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Legion moves ahead with sale of Penticton building
Members of the Penticton branch of the Royal Canadian Legion voted this week to seek permission to sell their building.
Branch president Murray Grandy said the group needs approval from the Legion’s B.C. Yukon Command before it can unload its Martin Street property, but stressed that a move is not imminent.
“You can’t just sell a Legion building. There are a lot of hoops, and command have to give their OK and all sorts of things,” Grandy said.
“Hopefully it won’t have to be sold, but it could come to that.”
The branch’s hand could be forced, he explained, if its financial situation takes a turn for the worse. He said the group took out a $100,000 mortgage on the building several years ago and has struggled to keep up with payments in the face of declining membership.
“Things are looking up now,” he added. “We’re getting some young members coming in.”
The Legion’s building, which it shares with another veterans’ group, was assessed at $812,900 in 2012.
Inga Kruse, executive director of B.C. Yukon Command, said the Legion has encouraged its branches to look at all their options to help stay afloat.
“The executive in place at (the Penticton) branch right now is working really hard to rebuild it from both membership and financial perspectives. Part of their overall review is that they have been considering whether this building they are in is suitable or maybe even a good prospect for redevelopment,” she said via email.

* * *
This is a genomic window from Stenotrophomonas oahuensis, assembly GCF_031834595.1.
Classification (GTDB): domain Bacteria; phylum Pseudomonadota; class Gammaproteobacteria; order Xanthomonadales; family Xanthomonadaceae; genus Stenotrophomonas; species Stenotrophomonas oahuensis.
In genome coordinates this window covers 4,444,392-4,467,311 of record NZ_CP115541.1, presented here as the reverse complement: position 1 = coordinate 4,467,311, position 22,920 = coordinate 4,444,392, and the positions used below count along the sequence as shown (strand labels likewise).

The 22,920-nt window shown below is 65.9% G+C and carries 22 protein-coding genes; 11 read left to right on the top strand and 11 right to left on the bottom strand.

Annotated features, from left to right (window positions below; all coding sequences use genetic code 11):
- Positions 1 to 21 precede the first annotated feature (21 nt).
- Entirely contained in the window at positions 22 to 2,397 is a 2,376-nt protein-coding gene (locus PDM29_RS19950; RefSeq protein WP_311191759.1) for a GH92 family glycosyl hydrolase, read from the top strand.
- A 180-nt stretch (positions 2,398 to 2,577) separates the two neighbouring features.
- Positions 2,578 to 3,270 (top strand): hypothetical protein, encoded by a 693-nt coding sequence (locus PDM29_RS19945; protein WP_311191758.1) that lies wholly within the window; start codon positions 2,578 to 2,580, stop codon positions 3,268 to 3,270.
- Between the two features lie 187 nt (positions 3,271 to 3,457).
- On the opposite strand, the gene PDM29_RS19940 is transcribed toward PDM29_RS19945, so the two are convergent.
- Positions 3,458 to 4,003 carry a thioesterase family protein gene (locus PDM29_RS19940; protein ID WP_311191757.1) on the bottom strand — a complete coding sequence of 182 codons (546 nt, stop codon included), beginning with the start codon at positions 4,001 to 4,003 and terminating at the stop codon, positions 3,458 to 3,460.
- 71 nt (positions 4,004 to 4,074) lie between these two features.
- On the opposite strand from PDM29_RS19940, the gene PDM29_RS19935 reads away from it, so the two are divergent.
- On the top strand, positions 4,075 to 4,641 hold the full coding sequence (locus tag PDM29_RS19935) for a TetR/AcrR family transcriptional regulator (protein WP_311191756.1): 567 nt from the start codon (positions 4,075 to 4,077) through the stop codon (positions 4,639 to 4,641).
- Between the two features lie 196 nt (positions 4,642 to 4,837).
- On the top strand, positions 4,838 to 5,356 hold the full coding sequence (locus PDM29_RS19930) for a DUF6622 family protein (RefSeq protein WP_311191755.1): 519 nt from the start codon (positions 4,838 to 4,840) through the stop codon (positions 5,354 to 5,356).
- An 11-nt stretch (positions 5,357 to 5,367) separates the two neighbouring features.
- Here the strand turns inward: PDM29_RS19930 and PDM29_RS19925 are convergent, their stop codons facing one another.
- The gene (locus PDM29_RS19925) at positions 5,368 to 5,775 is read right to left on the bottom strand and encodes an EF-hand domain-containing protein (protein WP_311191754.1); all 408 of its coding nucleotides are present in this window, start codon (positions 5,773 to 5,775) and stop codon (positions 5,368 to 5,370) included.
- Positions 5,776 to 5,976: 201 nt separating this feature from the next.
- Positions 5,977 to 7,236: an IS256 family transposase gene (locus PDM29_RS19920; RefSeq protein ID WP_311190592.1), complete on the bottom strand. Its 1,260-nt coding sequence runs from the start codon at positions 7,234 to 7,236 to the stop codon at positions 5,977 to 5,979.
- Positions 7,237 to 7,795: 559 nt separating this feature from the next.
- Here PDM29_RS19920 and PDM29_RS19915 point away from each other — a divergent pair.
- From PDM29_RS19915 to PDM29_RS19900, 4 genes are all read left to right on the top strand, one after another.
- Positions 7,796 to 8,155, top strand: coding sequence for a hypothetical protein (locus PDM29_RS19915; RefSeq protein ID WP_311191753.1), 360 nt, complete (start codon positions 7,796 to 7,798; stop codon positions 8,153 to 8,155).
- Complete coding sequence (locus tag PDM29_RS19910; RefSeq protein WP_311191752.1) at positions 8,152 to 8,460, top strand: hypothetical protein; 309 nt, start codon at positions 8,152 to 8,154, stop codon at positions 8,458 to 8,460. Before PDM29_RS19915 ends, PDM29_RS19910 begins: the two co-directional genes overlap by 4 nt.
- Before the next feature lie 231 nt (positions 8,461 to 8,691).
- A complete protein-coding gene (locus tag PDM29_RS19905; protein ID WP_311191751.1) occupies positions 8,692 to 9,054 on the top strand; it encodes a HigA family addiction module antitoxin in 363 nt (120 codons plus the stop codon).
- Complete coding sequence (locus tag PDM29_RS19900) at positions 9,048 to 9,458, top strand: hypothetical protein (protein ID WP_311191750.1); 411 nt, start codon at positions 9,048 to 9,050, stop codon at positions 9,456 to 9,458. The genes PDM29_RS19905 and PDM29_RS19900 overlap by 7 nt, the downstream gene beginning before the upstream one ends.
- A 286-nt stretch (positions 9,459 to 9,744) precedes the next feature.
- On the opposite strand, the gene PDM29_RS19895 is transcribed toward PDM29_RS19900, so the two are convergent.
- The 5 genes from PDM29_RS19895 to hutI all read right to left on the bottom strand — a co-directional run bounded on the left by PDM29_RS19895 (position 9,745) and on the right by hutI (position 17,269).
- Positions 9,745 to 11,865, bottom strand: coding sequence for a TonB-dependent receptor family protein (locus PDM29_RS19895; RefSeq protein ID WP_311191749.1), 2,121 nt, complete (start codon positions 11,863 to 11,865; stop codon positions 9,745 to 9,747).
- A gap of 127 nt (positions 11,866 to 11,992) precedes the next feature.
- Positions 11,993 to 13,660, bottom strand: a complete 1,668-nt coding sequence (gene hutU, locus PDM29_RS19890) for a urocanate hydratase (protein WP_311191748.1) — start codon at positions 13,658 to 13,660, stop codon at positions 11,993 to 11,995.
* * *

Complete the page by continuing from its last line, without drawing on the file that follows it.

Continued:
“We are encouraging all of our branches to consider their redevelopment options based on their community needs, their current footprint and building usage. I know of at least 30 branches that are looking at all of these factors and making choices about what their location is going to look like in 10 and 20 years’ time.”
Command also issued a press release this week that highlighted a group of seven new, young members at the Penticton branch who have started a social media campaign by posting photos to Instagram and Facebook using the hash tag #savepentictonlegion.
“Like all branches who are very committed to their communities, our folks in Penticton are working hard. They are still under guidance from command, so we are making sure they get lots of support, but in the end, if Penticton wants a Legion, folks need to join and participate,” Kruse said.
The branch was placed under trusteeship in May 2012 when its previous board was removed from office over allegations of non-compliance with Legion bylaws and breaches of its liquor licence, plus issues with financial management and lotteries inventory control.
The Western News filed a freedom of information request with the responsible B.C. government ministry to obtain details of the alleged gaming and liquor infractions. However, the only records provided relate to a January 2012 investigation by the B.C. Gaming Policy and Enforcement Branch into the cancellation of $90 worth of lottery tickets by a former bartender, who apparently paid for the tickets with cash from the bar’s float.